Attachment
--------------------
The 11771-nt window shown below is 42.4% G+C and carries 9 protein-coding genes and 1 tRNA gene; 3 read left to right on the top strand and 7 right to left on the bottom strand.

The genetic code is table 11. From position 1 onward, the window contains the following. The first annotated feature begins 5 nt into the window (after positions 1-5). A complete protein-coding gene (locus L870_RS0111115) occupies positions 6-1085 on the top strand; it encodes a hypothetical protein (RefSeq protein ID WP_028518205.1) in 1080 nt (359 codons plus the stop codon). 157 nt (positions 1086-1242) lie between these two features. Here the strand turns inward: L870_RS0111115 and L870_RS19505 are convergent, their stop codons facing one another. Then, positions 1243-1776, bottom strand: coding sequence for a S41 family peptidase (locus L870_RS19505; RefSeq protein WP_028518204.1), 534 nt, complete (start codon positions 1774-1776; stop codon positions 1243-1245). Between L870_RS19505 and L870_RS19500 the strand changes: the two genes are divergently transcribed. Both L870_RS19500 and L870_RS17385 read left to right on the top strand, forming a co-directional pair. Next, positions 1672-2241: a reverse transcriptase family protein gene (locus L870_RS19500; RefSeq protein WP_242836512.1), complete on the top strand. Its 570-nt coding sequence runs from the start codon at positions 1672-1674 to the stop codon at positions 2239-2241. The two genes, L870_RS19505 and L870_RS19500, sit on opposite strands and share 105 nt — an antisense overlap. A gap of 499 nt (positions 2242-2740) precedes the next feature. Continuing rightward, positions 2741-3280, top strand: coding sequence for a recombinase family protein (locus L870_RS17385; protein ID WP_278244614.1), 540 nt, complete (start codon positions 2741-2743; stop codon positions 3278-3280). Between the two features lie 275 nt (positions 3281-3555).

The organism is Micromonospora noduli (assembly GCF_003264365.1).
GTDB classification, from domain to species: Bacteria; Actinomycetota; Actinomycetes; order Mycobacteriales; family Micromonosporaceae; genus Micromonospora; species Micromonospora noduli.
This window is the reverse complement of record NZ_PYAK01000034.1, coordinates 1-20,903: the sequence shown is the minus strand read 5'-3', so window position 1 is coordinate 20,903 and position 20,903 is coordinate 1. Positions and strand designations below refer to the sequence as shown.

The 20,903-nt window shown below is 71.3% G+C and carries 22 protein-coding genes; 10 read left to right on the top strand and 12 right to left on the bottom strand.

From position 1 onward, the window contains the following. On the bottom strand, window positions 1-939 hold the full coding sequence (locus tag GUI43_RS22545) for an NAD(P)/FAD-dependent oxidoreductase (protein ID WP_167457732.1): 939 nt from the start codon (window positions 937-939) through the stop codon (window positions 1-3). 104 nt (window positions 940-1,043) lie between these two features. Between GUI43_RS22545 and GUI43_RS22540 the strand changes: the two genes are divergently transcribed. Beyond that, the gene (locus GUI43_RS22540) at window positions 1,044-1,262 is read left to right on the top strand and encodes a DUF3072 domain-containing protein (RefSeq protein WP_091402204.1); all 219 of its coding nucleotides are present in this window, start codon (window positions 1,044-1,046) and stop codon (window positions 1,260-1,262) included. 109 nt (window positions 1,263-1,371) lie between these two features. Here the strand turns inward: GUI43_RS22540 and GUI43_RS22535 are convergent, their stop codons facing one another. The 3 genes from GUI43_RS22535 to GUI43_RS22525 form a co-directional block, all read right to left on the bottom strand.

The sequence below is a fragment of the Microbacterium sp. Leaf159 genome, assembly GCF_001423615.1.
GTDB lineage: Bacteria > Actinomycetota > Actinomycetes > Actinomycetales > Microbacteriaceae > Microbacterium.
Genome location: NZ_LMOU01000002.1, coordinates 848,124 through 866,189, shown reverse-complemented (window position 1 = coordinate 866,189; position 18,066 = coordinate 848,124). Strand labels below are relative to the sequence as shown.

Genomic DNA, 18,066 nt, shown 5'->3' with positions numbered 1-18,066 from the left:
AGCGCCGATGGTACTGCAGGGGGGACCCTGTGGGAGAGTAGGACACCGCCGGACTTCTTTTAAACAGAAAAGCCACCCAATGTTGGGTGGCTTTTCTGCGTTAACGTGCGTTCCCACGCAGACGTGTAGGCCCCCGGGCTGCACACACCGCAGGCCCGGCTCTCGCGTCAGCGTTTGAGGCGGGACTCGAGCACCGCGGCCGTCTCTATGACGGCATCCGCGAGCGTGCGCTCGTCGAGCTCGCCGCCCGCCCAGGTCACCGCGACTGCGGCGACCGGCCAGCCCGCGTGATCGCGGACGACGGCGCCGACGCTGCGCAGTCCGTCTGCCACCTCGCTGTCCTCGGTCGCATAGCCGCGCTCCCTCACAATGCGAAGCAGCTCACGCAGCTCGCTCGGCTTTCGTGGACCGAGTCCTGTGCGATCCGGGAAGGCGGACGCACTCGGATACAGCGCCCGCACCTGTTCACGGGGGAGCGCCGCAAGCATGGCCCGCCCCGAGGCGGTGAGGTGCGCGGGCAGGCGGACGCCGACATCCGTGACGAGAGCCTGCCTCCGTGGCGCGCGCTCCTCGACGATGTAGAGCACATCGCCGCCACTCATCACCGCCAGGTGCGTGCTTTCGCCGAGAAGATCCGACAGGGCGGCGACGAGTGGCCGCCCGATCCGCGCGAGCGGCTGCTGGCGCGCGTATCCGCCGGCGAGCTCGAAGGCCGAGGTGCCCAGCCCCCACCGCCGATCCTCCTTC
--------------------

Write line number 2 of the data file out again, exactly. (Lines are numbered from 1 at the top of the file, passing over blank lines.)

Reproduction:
The genetic code is table 11. From position 1 onward, the window contains the following. The first annotated feature begins 5 nt into the window (after positions 1-5). A complete protein-coding gene (locus L870_RS0111115) occupies positions 6-1085 on the top strand; it encodes a hypothetical protein (RefSeq protein ID WP_028518205.1) in 1080 nt (359 codons plus the stop codon). 157 nt (positions 1086-1242) lie between these two features. Here the strand turns inward: L870_RS0111115 and L870_RS19505 are convergent, their stop codons facing one another. Then, positions 1243-1776, bottom strand: coding sequence for a S41 family peptidase (locus L870_RS19505; RefSeq protein WP_028518204.1), 534 nt, complete (start codon positions 1774-1776; stop codon positions 1243-1245). Between L870_RS19505 and L870_RS19500 the strand changes: the two genes are divergently transcribed. Both L870_RS19500 and L870_RS17385 read left to right on the top strand, forming a co-directional pair. Next, positions 1672-2241: a reverse transcriptase family protein gene (locus L870_RS19500; RefSeq protein WP_242836512.1), complete on the top strand. Its 570-nt coding sequence runs from the start codon at positions 1672-1674 to the stop codon at positions 2239-2241. The two genes, L870_RS19505 and L870_RS19500, sit on opposite strands and share 105 nt — an antisense overlap. A gap of 499 nt (positions 2242-2740) precedes the next feature. Continuing rightward, positions 2741-3280, top strand: coding sequence for a recombinase family protein (locus L870_RS17385; protein ID WP_278244614.1), 540 nt, complete (start codon positions 2741-2743; stop codon positions 3278-3280). Between the two features lie 275 nt (positions 3281-3555).